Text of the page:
Prediction of Whole-Stem α-Cellulose Yield, Lignin Content, and Wood Density in Juvenile and Mature Loblolly Pine

Authors: Aspinwall, Michael J.; Li, Bailian; McKeand, Steven E.; Isik, Fikret; Gumpertz, Marcia L.

Source: Southern Journal of Applied Forestry, Volume 34, Number 2, May 2010 , pp. 84-90(7)

Publisher: Society of American Foresters

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Abstract:

Models were developed for predicting whole-stem α-cellulose yield, lignin content, and wood density in 14- and 20-year-old loblolly pine across three different sites. Also, the relationships between juvenile-, transition-, and mature-wood α-cellulose yield, lignin content, and wood density at breast-height and overall whole-stem wood property values were examined. Whole-stem wood property weighted averages were calculated by taking 12-mm core samples at breast height and at 2.4-m incremental heights up each tree, and breast-height wood property values were then used to predict whole-stem weighted averages. Despite large differences in growth across sites and both ages, whole-stem models based on whole cores taken at breast height were not significantly different among sites, and coefficients of determination (R2) were 0.87, 0.74, and 0.78 for α-cellulose, lignin, and wood density, respectively. Generally, whole-stem prediction models based on sections of wood at breast height were not significantly different among sites and were less effective than cores as predictors, explaining between 39 and 82% of the variation in whole-stem wood traits. The results of this study indicate that the relationship between breast height and whole-stem wood chemical properties (and density) is predictable and consistent across sites in both juvenile and mature loblolly pine.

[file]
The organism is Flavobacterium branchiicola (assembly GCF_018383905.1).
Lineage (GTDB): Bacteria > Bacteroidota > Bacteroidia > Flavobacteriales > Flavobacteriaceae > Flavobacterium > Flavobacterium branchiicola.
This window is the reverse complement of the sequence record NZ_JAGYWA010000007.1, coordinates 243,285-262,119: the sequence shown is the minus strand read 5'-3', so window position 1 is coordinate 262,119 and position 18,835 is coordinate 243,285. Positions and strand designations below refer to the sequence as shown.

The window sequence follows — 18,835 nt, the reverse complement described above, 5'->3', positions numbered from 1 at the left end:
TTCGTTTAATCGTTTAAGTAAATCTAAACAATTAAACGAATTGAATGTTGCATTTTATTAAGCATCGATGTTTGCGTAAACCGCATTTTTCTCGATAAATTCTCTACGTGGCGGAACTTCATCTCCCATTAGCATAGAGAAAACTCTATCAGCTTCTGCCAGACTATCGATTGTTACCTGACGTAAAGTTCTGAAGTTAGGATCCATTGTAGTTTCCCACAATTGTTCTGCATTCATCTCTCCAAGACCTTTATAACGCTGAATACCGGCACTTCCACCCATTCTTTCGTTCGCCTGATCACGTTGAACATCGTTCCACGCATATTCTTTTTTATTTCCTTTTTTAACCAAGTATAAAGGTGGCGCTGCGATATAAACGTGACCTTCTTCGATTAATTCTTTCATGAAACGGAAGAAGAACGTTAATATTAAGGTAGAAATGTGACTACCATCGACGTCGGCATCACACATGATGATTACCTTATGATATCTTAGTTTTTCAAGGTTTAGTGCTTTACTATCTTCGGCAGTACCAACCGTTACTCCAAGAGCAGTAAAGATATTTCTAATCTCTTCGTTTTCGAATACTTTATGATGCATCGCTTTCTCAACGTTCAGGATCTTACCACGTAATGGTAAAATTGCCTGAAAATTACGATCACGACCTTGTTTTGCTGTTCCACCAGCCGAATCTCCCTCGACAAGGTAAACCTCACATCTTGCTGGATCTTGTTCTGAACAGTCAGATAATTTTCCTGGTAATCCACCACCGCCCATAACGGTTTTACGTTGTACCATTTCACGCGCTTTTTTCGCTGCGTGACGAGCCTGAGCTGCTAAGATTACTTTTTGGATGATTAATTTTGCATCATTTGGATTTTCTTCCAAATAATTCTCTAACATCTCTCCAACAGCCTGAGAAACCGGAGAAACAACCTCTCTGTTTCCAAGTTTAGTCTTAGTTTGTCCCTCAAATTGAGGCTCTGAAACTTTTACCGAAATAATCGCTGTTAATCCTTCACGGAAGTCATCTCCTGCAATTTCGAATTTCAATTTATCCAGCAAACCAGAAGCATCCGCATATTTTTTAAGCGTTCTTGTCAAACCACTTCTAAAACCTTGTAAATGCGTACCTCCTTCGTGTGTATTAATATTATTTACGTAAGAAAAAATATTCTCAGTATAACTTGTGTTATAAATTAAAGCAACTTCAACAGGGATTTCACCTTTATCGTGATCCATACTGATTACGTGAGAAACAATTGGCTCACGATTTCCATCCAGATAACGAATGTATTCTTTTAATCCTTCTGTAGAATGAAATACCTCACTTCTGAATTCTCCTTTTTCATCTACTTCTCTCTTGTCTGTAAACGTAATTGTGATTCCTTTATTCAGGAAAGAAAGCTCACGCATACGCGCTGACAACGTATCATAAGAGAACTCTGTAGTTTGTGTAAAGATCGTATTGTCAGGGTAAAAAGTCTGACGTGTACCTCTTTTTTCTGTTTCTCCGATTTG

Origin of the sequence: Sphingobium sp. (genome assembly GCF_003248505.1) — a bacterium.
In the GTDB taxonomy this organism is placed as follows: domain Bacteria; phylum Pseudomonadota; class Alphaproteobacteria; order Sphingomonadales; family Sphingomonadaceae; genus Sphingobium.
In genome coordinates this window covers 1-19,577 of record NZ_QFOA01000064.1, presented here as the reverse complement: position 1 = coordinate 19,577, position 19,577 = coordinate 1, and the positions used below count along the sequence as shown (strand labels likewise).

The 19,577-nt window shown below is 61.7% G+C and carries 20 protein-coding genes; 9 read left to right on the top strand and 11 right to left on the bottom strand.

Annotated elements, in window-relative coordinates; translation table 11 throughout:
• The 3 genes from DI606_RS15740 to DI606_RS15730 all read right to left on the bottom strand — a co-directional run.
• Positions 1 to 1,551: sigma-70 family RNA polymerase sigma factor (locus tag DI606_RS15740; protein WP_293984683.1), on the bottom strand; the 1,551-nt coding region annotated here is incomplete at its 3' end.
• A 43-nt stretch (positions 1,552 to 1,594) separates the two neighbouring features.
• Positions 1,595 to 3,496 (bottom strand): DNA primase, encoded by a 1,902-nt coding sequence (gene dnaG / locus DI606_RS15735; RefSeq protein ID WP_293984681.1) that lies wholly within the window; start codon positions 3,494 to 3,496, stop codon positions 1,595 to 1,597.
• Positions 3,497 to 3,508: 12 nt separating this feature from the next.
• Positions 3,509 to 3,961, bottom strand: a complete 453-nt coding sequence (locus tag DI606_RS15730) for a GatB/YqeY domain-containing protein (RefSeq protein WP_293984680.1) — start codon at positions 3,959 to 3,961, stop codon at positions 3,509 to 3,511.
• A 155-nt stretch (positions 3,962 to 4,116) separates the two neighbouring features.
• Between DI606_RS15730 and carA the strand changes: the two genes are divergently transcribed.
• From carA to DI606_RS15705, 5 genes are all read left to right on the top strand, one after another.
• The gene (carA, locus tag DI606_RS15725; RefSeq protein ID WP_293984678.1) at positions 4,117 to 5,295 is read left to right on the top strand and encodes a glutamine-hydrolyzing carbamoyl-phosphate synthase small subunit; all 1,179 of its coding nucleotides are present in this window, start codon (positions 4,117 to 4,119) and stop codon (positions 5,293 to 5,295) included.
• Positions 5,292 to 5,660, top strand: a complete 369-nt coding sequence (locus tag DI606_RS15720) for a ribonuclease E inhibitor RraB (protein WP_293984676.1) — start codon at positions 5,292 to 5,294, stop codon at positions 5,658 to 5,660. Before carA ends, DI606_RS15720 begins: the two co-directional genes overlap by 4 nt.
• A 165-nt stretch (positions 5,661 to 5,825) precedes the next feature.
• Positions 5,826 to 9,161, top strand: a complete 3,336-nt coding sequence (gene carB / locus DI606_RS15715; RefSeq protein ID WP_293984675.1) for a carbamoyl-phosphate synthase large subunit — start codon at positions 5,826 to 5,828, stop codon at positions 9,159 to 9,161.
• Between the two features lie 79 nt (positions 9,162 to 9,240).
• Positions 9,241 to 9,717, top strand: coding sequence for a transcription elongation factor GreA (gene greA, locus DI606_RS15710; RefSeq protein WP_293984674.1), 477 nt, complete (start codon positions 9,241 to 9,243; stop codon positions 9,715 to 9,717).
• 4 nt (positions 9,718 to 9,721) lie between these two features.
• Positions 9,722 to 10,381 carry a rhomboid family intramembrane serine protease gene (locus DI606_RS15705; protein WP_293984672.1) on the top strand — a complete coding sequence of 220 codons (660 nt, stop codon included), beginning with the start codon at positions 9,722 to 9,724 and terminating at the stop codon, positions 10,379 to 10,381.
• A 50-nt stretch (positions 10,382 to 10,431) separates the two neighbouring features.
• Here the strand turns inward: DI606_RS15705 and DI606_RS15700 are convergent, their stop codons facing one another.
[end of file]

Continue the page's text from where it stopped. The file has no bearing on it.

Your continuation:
Keywords: juvenile wood; prediction models; tree improvement; wood chemistry

Document Type: Research Article

Publication date: May 1, 2010

More about this publication?
  • Each regional journal of applied forestry focuses on research, practice, and techniques targeted to foresters and allied professionals in specific regions of the United States and Canada. The Southern Journal of Applied Forestry covers an area from Virginia and Kentucky south to as far west as Oklahoma and east Texas.
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